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National Curriculum assessment,Scholastic Ability Test,SAT

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SAT

date:Aug 11,2012 source: editorial staff:linan clicks:

Educational testingCollege Scholastic Ability Test, or Suneung (수능), a standardized test for admission to South
Korean universities
National Curriculum assessment, a series of educational assessments in the United Kingdom colloquially known as Sats or SATs
Stanford Achievement Test Series, a battery of tests used for assessing academic knowledge of elementary and secondary students in the United States
 
 
College Scholastic Ability TestFrom Wikipedia, the free encyclopediaJump to: navigation, search 
College Scholastic Ability Test
Revised Romanization Daehak suhak neungnyeok siheom
McCune–Reischauer Taehak suhak nŭngnyŏk sihŏm
College Scholastic Ability Test also known as Suneung (수능) is a type of standardized test accepted by all South Korean universities. Suneung is managed by the Korea Institute of Curriculum and Evaluation. The test is offered on the second Thursday of November of every year.
On the test day, government employees arrive to work later than the ordinary time to avoid traffic jams that could prevent students from getting to testing sites. The CSAT is one of the most rigorous standardized tests in existence, and students start preparing for it as early as elementary school. Since South Korea has one of the highest number of post-secondary degree holders in the world, the extreme pressure felt by students culminate to teenage depression and high rates of suicide.
Often, students are escorted by police, especially if students don't think they will arrive at the test center on time and planes are grounded to reduce noise pollution. Since the test is almost a life-or-death exam for students, the preparation for it is so secure and strict that since its beginning from 1993, Suneung questions were never leaked. Questions are made by chosen professors and teachers, who are locked in a hotel with blacked windows, no communication and a full library of questions until the end of Suneung.
 
National Curriculum assessment From Wikipedia, the free encyclopediaJump to: navigation, search 
Contents [hide]
1 Terminology
2 Data
2.1 Key Stage 1
2.2 Key Stage 2
2.3 Key Stage 3
2.4 Optional tests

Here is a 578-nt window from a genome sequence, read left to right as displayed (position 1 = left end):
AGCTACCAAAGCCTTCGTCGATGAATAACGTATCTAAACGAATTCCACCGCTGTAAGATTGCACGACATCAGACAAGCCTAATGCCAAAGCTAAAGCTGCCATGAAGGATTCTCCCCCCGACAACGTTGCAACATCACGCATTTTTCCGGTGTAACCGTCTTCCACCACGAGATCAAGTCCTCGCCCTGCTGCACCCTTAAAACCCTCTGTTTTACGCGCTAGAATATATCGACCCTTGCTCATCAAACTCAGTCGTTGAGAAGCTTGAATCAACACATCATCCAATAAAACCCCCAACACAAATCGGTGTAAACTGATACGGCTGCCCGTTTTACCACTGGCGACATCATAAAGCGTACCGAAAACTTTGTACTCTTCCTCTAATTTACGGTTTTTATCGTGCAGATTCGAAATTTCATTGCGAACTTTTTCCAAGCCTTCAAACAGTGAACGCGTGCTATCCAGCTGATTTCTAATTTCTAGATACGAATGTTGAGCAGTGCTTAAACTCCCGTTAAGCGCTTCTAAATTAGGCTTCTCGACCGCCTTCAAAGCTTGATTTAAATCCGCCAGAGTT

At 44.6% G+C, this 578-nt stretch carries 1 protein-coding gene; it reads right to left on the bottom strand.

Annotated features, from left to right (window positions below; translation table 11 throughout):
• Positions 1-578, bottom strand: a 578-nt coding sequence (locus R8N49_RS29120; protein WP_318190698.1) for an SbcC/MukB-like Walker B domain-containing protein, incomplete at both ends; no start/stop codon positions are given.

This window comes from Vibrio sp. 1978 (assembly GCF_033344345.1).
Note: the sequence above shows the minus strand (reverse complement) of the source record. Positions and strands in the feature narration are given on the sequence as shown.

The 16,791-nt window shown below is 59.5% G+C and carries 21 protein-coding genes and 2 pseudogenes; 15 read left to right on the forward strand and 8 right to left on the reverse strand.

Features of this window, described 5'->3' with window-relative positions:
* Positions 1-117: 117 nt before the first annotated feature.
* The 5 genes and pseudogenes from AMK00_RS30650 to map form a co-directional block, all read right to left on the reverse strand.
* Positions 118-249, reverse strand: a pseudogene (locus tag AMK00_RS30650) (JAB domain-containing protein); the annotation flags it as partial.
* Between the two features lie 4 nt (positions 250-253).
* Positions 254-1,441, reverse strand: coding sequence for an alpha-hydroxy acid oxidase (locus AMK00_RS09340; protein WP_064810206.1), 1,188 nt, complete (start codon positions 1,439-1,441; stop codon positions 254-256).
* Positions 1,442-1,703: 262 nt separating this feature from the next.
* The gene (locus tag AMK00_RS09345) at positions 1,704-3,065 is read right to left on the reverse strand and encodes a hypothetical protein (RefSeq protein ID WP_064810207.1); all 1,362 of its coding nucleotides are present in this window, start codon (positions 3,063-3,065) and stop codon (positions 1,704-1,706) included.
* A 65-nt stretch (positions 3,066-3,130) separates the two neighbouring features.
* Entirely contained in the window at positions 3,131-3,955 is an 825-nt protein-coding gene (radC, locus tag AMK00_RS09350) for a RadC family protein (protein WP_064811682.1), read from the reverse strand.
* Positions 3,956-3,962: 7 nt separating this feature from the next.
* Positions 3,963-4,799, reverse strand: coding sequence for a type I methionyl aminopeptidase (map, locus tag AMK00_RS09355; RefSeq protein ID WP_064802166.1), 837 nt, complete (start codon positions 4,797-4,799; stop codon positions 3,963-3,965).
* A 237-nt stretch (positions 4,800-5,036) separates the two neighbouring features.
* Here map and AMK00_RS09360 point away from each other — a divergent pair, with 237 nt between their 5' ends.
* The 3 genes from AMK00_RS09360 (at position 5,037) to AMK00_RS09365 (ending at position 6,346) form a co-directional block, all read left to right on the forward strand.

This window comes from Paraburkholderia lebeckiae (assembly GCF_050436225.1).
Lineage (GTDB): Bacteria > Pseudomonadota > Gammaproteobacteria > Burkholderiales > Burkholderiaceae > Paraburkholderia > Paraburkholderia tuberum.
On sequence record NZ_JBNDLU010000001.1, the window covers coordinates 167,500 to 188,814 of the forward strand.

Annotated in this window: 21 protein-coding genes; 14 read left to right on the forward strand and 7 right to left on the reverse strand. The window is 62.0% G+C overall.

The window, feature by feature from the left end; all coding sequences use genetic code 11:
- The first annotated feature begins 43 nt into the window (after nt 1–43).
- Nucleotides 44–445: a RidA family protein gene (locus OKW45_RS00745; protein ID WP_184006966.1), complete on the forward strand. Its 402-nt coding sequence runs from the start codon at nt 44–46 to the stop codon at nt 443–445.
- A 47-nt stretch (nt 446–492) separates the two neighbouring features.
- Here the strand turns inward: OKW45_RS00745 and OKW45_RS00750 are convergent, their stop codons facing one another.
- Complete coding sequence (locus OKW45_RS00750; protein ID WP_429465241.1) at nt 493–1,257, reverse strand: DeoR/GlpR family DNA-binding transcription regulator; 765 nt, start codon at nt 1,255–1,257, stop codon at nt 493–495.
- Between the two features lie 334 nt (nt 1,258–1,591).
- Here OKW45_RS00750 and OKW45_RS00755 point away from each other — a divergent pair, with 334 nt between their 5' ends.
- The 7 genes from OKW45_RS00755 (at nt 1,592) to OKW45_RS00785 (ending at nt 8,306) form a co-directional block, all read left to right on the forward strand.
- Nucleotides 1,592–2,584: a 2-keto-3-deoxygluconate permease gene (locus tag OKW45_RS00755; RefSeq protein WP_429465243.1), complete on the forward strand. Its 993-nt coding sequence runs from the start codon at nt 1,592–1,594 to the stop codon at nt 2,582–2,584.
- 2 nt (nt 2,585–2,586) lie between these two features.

3 Criticisms
4 References
5 External links
National Curriculum assessments are a series of educational assessments, colloquially known as Sats[1] or SATs,[2] used to assess the attainment of children attending maintained schools in England. They comprise a mixture of teacher-led and test-based assessment depending on the age of the pupils.
The tests were introduced for 7-year-olds for the academic year ending July 1991, and for 11-year-olds in the academic year ending July 1995
Similar tests were introduced for 14-year-olds for the academic year ending July 1998 but were scrapped at the end of the academic year ending July 2009.
 
In 2012, L6 National Curriculum maths tests were introduced for the exceptionally more able. They were not mandatory, and teachers had to apply to give their pupils the test. There were L6 maths SATs in 2002, but were scrapped by the Labour party after being deemed 'too hard'. Many do say that the 2002 L6 SATs were harder than the 2012 SATs. The tests are 30mins long. There are 2: 'Test A' and 'Test B', but no 'Mental' maths tests, unlike the standard Level 3-5 tests.
The assessments are completed at the end of each Key Stage and record attainment in terms of National Curriculum attainment levels, numbered between 1 and 8. The expectations for each stage are set out as follows:
Key Stage School Year Approximate
Pupil Age Expected
Level[5] Highest Level Achievable by Test
Key Stage 1 Year 2 7 2 3
Key Stage 2 Year 6 11 4 6
Key Stage 3 Year 9 14 5 or 6 8
Level 1 2 3 4 5 6 7 8
Key Stage Key Stage 1  
Key Stage 2  
Key Stage 3
TerminologyThe terminology used for the assessments varies both in type and context. Where assessments are made in-school by class teachers, these are referred to as Teacher Assessments. These assessments make up part of the final assessment at the end of all Key Stages